One fallacy that PG are hardly immune to — and it’s how a lot of post-everything saves itself from sounding outright post­humous — is a mystification of rock, and/or youth, that would probably send John­ny Rotten crawling off in search of a grave to turn over in. The Cramps were the first punk-era band to explicitly cater to this hyperbolic version of alienation, hallowing their rockabilly primitivism as innately primal, and teen culture as the welling-up of eternal forces persecuted by society. Now, not only does the same sort of rhetoric keep surfacing as a defense of marginality, but the shock/shlock routines that both spoofed and reinforced the Cramps’ dumbest pretensions are being updated, to the same end but with no discernible improvement, by several post-­everything bands, notably Madison’s Kill­dozer — although Killdozer’s music, clanky guitar drone that sounds spacy and hostile at once, deserves better.

It’s a way of making the music seem more forbidden than it actually is: if we can’t be popular, we’ll be cabalistic. (Old Germs album title: What We Do ls Secret.) A sort of midnight-movie Jacobinism is the de rigueur tone in the current fanzines. “Seems like there’s some sort of conspiracy out there against real rock and roll,” one zealot wrote in Forced Exposure a while back — although Conflict‘s Gerard Cosloy, whose ‘zine is usually more sensi­ble if no less absolutist, did snort at that one in his next issue. The yahooing only ended up raising a more serious problem­ — as far as this stuff does still have somethi­ng to say to the larger culture so obliviou­sly swaddling it, it’s reactionary.

From the moment Joey Ramone first held up the “Gabba Gabba Hey” sign, one theme of Stateside punk was a reinvention of white culture as a minority culture. Which had the advantage, mainly, of being mind-blowing — any notion that unlikely was bound to open up new connections, metaphorical leaps, and risks. Even so, the punk hunt for a white way of being downtrodden has turned out like a lot of visionary jolts — great wakeup call, lousy habit. Especially now that its parti­sans aren’t breaking out but digging in.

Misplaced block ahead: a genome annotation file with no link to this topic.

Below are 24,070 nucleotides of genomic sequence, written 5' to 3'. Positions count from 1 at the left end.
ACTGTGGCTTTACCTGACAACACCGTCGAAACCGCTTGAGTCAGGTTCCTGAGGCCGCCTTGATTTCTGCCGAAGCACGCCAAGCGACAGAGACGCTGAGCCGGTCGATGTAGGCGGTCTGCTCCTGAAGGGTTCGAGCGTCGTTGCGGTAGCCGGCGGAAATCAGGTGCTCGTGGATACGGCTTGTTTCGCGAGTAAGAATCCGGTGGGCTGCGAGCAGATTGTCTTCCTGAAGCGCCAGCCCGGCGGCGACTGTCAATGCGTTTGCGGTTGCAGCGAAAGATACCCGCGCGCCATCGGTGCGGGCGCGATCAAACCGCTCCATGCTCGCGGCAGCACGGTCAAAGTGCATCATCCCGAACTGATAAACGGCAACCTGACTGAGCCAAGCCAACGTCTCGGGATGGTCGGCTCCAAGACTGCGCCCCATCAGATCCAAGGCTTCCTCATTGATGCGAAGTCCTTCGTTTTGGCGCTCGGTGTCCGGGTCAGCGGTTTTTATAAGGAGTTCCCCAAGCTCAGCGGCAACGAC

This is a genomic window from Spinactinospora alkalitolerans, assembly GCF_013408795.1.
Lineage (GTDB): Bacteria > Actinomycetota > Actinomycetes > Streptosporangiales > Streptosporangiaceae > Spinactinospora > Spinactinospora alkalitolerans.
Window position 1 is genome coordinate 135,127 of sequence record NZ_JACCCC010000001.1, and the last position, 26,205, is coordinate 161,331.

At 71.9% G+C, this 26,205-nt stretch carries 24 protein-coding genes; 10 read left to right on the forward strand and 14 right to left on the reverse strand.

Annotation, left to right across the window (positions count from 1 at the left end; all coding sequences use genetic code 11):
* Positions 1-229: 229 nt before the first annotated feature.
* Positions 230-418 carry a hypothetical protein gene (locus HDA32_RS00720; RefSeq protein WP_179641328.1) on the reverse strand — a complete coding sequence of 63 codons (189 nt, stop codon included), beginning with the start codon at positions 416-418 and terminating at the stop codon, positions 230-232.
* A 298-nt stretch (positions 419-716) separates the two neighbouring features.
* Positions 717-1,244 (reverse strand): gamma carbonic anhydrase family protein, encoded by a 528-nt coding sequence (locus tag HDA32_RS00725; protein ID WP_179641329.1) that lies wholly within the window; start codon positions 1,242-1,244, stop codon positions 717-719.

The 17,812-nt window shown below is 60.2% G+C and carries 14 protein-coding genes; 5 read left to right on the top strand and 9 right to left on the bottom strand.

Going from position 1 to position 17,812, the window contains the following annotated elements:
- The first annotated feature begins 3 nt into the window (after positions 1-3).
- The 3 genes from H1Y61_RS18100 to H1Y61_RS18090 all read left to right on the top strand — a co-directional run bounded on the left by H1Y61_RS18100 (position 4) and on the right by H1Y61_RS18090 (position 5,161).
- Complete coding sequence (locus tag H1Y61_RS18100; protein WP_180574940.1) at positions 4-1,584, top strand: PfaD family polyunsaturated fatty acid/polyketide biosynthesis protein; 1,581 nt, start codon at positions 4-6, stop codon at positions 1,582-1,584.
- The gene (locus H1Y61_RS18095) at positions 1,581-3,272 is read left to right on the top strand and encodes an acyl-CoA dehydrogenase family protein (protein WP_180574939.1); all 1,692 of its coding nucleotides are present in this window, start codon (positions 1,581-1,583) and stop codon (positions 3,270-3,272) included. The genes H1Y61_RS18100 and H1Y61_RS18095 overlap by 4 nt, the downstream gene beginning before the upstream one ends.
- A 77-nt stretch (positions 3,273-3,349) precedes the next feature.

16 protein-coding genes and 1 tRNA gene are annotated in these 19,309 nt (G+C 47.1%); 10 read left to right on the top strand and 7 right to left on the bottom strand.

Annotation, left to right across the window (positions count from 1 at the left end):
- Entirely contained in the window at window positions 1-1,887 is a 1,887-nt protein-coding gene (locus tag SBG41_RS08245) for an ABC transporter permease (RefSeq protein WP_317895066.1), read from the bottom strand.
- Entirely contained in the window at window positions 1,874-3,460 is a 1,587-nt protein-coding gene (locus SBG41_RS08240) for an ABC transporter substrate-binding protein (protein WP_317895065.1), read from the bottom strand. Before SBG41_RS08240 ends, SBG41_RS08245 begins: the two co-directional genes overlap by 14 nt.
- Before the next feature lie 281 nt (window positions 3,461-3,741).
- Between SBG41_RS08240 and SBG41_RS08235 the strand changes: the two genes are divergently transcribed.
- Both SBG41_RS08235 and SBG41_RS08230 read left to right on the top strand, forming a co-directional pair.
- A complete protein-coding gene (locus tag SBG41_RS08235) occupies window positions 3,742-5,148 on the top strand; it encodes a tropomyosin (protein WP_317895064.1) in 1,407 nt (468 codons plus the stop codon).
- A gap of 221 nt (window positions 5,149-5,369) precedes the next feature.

Punks were rightly wary of the me-tooism in white hipsters’ borrowings from black and other minority cultures. The point was to find something belonging only to them. But what you hear instead by now, in something like the deliberately immobile clanking of Big Black’s Songs About Fucking LP, is a sound whose only point is the exclusion of other cultures’ music. Such know-nothingism hardly puts boosters as much at odds as they suppose with Reaganism, which among other things has been the WASP establishment’s last slab at preserving its cul­tural dominance. Reagan himself has also derived his style from the code and em­blems of white hipster cool. The man asking “whaddya got?” is now the voice of authority. Many of us who used to find our own alienation expressed in that code have grown alienated from the code itself.

Calling that attitude radical has cut the scene off from every alternative to Rea­ganism — alternatives that have also, ironically, achieved a lot more pop authority than punk ever did. Hip hop is so much in the swim of things that it can supply the beats for McDonald’s commercials and still sound like fighting words on the air­waves — where its provocativeness has the added benefit of reaching people who are actually provoked by it.

Big Black was the brainchild of Steve Albini, frequent ‘zine polemicist and one­-man scene think tank. As a polemicist on vinyl, he scored brilliantly at least once­, on Big Black’s reworking of Kraftwerk’s “The Model” backed with Cheap Trick’s “He’s a Whore.” Not only did you hear the two as white-roots brothers-in-arms; you heard both as adumbrations of the Sex Pistols. But once he declared “this is our music,” he apparently couldn’t find anything much for said music to express.

Albini isn’t stupid, but doing it cleverly only makes you more aware of just how ad hominem his whole agenda is. Among other things, Songs About Fucking has to rank as one of the great misnomers of all time; the end of punk’s old antisex jitters has been more than welcome, but sex, like youth, is purely a rhetorical quantity. (I know a shoe fetishist who cried because he had no shoes, until he saw a foot fetishist who had no feet.) At least the rhetoricians in Pussy Galore also revel in infantilism for its own sake; the worst thing about Albini is that even his wee­-wee is ideological. I got pretty heavily into the yawn-stifling stage once I heard the name of his new project: Rapeman.

Post-everything splinters rock in search of a form that can contain unimaginable antipodes of urgency and knowingness, at once acknowledging that everything’s lame and plowing the shards into a new charge. But in these wised-up times, even in cultural circles less convoluted than the one Pussy Galore chase their tails in, too much knowingness might flat-out preclude subversion — even when subversion’s the goal. And that’s still nothing compared to how burned-out post-everything looks when knowingness is the goal. Redd Kross are like a PG-rated version of PG, which means they mostly don’t sound the least bit like them. They really rock, ap­plying a seemingly inexhaustible battery of Ramones formalisms to revitalize Woodstock-era shlock the same way their predecessors revitalized Herman’s Her­mits. The difference is that this time it stays shlock, and it’s meant to; the themes that fester in PG’s graffiti — how to relate to a future that’s become a past, and that you’ve already seen through anyway — get smoothed out, slicked up, played for sim­pers. And that really does sound like the end of the line.